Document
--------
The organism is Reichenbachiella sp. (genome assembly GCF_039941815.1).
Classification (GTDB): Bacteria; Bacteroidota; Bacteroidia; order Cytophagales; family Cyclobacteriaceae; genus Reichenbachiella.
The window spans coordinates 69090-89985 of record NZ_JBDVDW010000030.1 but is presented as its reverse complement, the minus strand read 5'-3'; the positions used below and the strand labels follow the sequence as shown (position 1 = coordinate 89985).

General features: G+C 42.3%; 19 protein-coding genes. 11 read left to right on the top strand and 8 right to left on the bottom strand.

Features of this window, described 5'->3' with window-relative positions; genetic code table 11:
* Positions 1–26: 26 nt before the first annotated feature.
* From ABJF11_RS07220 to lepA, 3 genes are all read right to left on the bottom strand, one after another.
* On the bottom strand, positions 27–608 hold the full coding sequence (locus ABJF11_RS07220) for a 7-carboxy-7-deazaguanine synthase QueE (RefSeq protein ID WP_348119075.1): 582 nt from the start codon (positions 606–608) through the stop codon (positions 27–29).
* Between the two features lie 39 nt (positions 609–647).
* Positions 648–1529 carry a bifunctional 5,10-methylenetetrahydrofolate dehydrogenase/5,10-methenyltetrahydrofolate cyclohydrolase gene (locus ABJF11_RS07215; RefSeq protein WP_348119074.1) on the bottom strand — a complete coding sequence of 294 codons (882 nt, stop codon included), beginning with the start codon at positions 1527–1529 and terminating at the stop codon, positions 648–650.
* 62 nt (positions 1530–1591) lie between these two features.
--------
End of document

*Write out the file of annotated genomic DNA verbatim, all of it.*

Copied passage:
The organism is Reichenbachiella sp. (genome assembly GCF_039941815.1).
Classification (GTDB): Bacteria; Bacteroidota; Bacteroidia; order Cytophagales; family Cyclobacteriaceae; genus Reichenbachiella.
The window spans coordinates 69090-89985 of record NZ_JBDVDW010000030.1 but is presented as its reverse complement, the minus strand read 5'-3'; the positions used below and the strand labels follow the sequence as shown (position 1 = coordinate 89985).

General features: G+C 42.3%; 19 protein-coding genes. 11 read left to right on the top strand and 8 right to left on the bottom strand.

Features of this window, described 5'->3' with window-relative positions; genetic code table 11:
* Positions 1–26: 26 nt before the first annotated feature.
* From ABJF11_RS07220 to lepA, 3 genes are all read right to left on the bottom strand, one after another.
* On the bottom strand, positions 27–608 hold the full coding sequence (locus ABJF11_RS07220) for a 7-carboxy-7-deazaguanine synthase QueE (RefSeq protein ID WP_348119075.1): 582 nt from the start codon (positions 606–608) through the stop codon (positions 27–29).
* Between the two features lie 39 nt (positions 609–647).
* Positions 648–1529 carry a bifunctional 5,10-methylenetetrahydrofolate dehydrogenase/5,10-methenyltetrahydrofolate cyclohydrolase gene (locus ABJF11_RS07215; RefSeq protein WP_348119074.1) on the bottom strand — a complete coding sequence of 294 codons (882 nt, stop codon included), beginning with the start codon at positions 1527–1529 and terminating at the stop codon, positions 648–650.
* 62 nt (positions 1530–1591) lie between these two features.